MP pushes for more rebuild details

Michael Woodhouse.
Michael Woodhouse.
The Ministry of Health says it will do better after delays releasing information related to the Dunedin Hospital rebuild project were criticised by National Party list MP and health spokesman Michael Woodhouse.

He told the Otago Daily Times the ministry had become ''very tardy'' at disclosing information about the project, and the lack of transparency was ''something of an indictment''.

The hospital build was complex, but the group in charge had promised to keep the public more informed than they had been, Mr Woodhouse said.

''That's just not happening, and I think that's very disappointing.''

Although the ministry had no statutory obligation to publish the minutes of meetings of the Southern Partnership Group (SPG), it did have ''a broad obligation under public sector reporting to make things that are in the public interest released in a timely manner''.

Ministry health infrastructure director Karl Wilkinson, responding to the criticism, said the ministry was ''committed to being open and transparent on the new Dunedin Hospital project''.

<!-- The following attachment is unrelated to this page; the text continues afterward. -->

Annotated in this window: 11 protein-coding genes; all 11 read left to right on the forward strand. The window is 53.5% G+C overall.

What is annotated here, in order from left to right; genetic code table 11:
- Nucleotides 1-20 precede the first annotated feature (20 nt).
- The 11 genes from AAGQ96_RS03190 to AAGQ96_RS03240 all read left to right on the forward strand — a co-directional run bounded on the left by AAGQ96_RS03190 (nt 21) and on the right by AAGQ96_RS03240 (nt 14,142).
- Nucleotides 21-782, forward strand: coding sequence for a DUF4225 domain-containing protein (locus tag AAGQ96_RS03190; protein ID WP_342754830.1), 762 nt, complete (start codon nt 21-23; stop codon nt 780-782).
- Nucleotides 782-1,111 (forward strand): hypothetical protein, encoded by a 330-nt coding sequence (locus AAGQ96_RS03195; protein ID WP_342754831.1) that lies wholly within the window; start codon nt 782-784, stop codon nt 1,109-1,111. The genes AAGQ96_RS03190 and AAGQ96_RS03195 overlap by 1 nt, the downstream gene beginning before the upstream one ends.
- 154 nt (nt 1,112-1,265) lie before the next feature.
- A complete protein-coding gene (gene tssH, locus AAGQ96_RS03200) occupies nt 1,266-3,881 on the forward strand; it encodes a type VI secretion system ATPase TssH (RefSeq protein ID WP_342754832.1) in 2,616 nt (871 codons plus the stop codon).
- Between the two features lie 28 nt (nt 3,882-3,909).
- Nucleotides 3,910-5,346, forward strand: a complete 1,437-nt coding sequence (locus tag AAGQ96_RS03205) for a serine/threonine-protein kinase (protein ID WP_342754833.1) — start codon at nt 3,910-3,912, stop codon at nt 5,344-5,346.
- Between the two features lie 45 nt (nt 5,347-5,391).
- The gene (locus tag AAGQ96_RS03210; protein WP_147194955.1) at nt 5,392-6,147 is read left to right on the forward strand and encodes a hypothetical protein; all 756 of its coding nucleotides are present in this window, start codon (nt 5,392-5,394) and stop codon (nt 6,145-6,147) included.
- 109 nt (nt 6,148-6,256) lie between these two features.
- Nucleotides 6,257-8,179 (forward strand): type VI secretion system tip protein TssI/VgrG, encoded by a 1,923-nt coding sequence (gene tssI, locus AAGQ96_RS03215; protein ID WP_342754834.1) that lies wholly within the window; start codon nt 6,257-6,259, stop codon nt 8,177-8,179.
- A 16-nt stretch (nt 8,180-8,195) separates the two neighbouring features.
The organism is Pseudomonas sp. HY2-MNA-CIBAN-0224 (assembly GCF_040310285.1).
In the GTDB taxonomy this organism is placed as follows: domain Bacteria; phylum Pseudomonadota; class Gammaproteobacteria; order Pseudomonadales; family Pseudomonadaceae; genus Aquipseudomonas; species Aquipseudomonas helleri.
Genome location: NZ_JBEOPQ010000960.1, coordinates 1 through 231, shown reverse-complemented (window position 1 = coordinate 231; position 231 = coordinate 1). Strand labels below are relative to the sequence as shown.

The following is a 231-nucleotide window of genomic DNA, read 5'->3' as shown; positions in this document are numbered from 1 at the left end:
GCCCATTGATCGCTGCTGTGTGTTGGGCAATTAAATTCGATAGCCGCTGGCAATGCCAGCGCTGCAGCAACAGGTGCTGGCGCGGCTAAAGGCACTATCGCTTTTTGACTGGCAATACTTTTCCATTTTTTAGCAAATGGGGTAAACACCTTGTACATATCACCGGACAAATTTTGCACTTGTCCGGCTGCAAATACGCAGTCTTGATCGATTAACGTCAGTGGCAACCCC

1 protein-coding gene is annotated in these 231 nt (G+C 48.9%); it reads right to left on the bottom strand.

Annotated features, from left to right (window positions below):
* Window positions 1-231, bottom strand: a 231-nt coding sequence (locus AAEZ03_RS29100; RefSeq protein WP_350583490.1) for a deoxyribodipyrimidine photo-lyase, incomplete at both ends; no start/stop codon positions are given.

While there was no statutory obligation to publish the SPG minutes, it was only ''internal processes'' within the ministry which had caused a delay in doing so anyway, he said.

''We are currently resolving this issue and expect the SPG minutes to be available on the ministry's website later this month.

''We know this project is important to the local community and stakeholders in the region.''

The ministry was also providing regular project updates through the media and on the new Dunedin Hospital website, and a second public forum will be held in Dunedin later this month to discuss progress.

The public would have an opportunity to put questions to members of the SPG, the Southern District Health Board and ministry staff at that gathering, he said.

Mr Woodhouse also raised concerns about the level to which documents related to the hospital project were being redacted, which ''effectively reduced them to uselessness''.

Mr Wilkinson said the redactions were made in line with Official Information Act provisions, which allowed for information to be withheld on a variety of grounds, including ''commercial sensitivity matters or decisions which are under active consideration''.

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